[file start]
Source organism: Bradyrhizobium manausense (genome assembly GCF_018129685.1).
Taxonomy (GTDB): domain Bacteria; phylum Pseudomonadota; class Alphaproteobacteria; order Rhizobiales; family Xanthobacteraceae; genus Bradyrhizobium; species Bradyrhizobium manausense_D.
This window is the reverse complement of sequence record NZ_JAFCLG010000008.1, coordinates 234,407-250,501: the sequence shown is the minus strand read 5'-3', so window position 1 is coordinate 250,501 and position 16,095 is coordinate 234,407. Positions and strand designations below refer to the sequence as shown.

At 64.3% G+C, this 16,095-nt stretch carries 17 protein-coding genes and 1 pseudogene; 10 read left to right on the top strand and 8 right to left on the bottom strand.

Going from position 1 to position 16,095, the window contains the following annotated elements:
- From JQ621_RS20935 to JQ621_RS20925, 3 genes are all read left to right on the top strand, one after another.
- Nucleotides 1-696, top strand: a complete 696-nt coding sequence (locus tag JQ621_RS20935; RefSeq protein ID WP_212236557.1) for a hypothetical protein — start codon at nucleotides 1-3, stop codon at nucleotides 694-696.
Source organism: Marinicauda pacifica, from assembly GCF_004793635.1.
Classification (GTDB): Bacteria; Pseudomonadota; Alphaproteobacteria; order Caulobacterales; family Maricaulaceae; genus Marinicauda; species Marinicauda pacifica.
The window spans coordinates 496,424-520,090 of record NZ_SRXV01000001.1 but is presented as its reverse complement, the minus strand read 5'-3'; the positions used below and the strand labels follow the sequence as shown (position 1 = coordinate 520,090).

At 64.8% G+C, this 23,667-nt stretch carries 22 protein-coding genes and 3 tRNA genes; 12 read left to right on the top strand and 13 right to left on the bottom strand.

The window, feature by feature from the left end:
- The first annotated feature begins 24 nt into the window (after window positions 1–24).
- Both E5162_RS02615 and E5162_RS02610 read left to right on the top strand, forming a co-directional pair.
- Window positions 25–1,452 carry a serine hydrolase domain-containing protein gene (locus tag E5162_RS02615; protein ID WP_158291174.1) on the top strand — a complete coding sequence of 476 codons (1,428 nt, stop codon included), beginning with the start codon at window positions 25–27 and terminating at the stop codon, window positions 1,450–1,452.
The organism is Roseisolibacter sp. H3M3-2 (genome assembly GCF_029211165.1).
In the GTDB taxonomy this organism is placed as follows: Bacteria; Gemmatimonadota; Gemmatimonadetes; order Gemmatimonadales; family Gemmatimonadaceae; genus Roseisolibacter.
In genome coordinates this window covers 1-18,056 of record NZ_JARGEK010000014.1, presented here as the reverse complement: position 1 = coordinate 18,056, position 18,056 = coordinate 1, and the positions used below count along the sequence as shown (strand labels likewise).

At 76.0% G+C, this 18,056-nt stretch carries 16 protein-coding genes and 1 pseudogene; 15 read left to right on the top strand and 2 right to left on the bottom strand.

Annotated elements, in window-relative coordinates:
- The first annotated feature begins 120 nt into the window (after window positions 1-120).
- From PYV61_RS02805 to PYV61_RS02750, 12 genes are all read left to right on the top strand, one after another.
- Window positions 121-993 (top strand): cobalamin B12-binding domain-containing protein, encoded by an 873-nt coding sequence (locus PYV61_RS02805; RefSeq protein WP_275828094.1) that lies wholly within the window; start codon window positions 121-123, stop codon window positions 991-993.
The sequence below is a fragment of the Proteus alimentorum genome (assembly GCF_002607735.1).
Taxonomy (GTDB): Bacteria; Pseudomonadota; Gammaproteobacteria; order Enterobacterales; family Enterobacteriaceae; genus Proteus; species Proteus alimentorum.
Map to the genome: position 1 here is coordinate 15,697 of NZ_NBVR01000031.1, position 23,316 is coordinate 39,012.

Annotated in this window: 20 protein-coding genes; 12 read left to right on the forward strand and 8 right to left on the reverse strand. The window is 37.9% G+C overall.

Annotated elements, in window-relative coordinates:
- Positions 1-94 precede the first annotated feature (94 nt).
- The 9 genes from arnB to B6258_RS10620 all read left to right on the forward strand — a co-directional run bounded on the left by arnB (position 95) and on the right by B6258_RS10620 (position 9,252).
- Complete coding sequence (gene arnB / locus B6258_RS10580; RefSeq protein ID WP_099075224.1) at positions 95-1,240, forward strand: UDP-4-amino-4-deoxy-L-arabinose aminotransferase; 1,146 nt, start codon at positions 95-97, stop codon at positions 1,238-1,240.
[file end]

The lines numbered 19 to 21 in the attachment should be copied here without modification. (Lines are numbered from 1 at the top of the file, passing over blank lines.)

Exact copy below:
At 76.0% G+C, this 18,056-nt stretch carries 16 protein-coding genes and 1 pseudogene; 15 read left to right on the top strand and 2 right to left on the bottom strand.

Annotated elements, in window-relative coordinates:
- The first annotated feature begins 120 nt into the window (after window positions 1-120).